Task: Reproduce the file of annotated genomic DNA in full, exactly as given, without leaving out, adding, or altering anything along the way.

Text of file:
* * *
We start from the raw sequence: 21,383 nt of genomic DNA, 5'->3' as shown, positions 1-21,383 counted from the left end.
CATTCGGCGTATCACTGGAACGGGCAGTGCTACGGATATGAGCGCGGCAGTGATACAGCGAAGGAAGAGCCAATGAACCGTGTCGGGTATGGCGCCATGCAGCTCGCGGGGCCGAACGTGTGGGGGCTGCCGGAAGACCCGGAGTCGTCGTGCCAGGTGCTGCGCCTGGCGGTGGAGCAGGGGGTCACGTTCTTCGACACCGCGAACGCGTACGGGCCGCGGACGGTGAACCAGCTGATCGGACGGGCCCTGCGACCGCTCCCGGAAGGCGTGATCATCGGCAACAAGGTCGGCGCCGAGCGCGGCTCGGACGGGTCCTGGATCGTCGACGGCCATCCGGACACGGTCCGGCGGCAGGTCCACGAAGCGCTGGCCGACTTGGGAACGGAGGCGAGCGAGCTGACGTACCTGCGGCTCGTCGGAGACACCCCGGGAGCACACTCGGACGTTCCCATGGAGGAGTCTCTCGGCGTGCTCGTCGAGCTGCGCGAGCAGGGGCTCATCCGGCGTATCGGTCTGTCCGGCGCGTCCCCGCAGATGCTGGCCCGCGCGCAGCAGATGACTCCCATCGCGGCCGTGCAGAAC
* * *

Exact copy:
We start from the raw sequence: 21,383 nt of genomic DNA, 5'->3' as shown, positions 1-21,383 counted from the left end.
CATTCGGCGTATCACTGGAACGGGCAGTGCTACGGATATGAGCGCGGCAGTGATACAGCGAAGGAAGAGCCAATGAACCGTGTCGGGTATGGCGCCATGCAGCTCGCGGGGCCGAACGTGTGGGGGCTGCCGGAAGACCCGGAGTCGTCGTGCCAGGTGCTGCGCCTGGCGGTGGAGCAGGGGGTCACGTTCTTCGACACCGCGAACGCGTACGGGCCGCGGACGGTGAACCAGCTGATCGGACGGGCCCTGCGACCGCTCCCGGAAGGCGTGATCATCGGCAACAAGGTCGGCGCCGAGCGCGGCTCGGACGGGTCCTGGATCGTCGACGGCCATCCGGACACGGTCCGGCGGCAGGTCCACGAAGCGCTGGCCGACTTGGGAACGGAGGCGAGCGAGCTGACGTACCTGCGGCTCGTCGGAGACACCCCGGGAGCACACTCGGACGTTCCCATGGAGGAGTCTCTCGGCGTGCTCGTCGAGCTGCGCGAGCAGGGGCTCATCCGGCGTATCGGTCTGTCCGGCGCGTCCCCGCAGATGCTGGCCCGCGCGCAGCAGATGACTCCCATCGCGGCCGTGCAGAAC